Since you have 'explored' the work area with the cursor to find your Y-setback, you may now choose an artificially large X-offset to place the artwork within the work area. We used a 'Lower Left X' value of 55 when 'cutting some air' next to the wax, to watch the entry and exit of the tool.

Observe how the UP/DOWN buttons on the MDX define the height at which the MDX cuts the text. You need to set the height somewhere inside the ring, so it can go to the first point on the engraving without collision.

If you incrementally lower the X-offset, then instruct the MDX to 'cut air', you can observe the entry and exit movement by the tool. We will need to make alterations to the cut file, because Roland 3D Engrave has no idea that its output is curled up inside a ring!

To alter the data going to the MDX, we can set up the driver to save to a file instead of spooling directly to the machine. Here's how to get Roland 3D engrave to output to file:


Open up the PROPERTIES dialogue of your MDX-20 printer driver



From PORTS, note your current port and change the output to FILE

Now when you use the CUT command from Roland 3D Engrave, instead of the MDX moving and cutting air, you will be prompted where to save the file. Save it as "C:\inspect.plt" for later.

Start windows NOTEPAD (Start > Programs > Accessories > Notepad).

When you look inside the file for the machine co-ordinates, they are grouped in the commands "Zx,y,z". When you see negative numbers in Z, the machine is cutting wax - and when Z = 2420, the machine is raising the tool out of the work area. 2420 / 40 = 60.5mm, which is the maximum Z-travel.

Open up 'C:\inspect.plt' and take a look at the commands in the file. You can add carriage returns (ENTER) after the semicolons (;) to make the code easier to read. In the first few lines, you will see:

^IN;                (initialize machine with fresh settings)

^PR;                (change the movement mode to relative co-ordinates)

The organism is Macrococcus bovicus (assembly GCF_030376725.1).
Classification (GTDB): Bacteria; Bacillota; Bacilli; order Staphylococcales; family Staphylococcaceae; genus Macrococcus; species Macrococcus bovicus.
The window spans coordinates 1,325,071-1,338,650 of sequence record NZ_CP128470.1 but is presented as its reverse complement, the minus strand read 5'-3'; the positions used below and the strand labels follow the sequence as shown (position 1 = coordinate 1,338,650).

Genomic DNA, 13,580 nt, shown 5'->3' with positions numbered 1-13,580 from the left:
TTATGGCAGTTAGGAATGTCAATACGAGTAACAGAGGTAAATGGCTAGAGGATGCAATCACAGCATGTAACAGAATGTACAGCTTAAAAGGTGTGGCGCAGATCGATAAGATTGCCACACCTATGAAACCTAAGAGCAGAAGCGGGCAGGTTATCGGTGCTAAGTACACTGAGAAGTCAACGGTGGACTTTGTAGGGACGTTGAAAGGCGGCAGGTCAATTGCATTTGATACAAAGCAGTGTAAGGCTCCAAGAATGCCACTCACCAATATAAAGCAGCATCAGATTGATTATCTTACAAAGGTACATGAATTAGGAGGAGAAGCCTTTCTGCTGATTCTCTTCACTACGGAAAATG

Z0,0,2420;          (move the Z-axis up to its 60.5mm maximum)

^PA;                (change the movement mode to absolute co-ordinates)

Z2600,2240,2420;    (move the tool to directly above the engraving)
Z2600,2240,40;      (descend to 1mm above the engraving surface)
Z2600,2240,2420;    (ascend back above the engraving)

You need to delete the red lines of code, to prevent the tool colliding on entry.

Now look at the end of the cut file. Again, add carriage returns (ENTER) after the semicolons (;) to make the code easier to read. You will see:


V15.0;              (change the movement speed to maximum for rapid-traverse)
Z2341,3880,40;      (return to the starting point above the engraving)

^PR;                (change the movement mode to relative co-ordinates)
Z800,0,0;           (move tool 20mm RIGHT (+x) of its current location)

!MC0;               (turn off the spindle motor)

You need to add the green lines of code, to prevent the tool colliding on exit. Next time the machine raises the tool, this ensures it is well away from the ring.

To see how your newly edited cut-code performs, you need to send it to the MDX through the usual port. This can be done in a 'Command Prompt' window


From START > RUN, type 'cmd' and click OK


Now enter "type C:\inspect.plt > COMX", where COMX was the original port you recorded earlier


Inside ring engraving using the Tilt Motor Mount

Press ENTER to send the file to your MDX, and observe how it moves the tool from the current position (wherever you left it with the UP/DOWN arrows), to inside the ring. Observe also how, immediately after finishing, it moves the tool 20mm away from the ring, safe for next time.




Engraving detail on a wax ring

You will need to take care 'cutting air' without tool, then 'cutting air' with a tool, after which you may be confident to take the next step to cut wax.



When you want to resume normal engraving, you may reset your driver to talk directly to the MDX again. Open up the printer properties again.


To restore normal output, select COMX (your original port)




Inquiry Form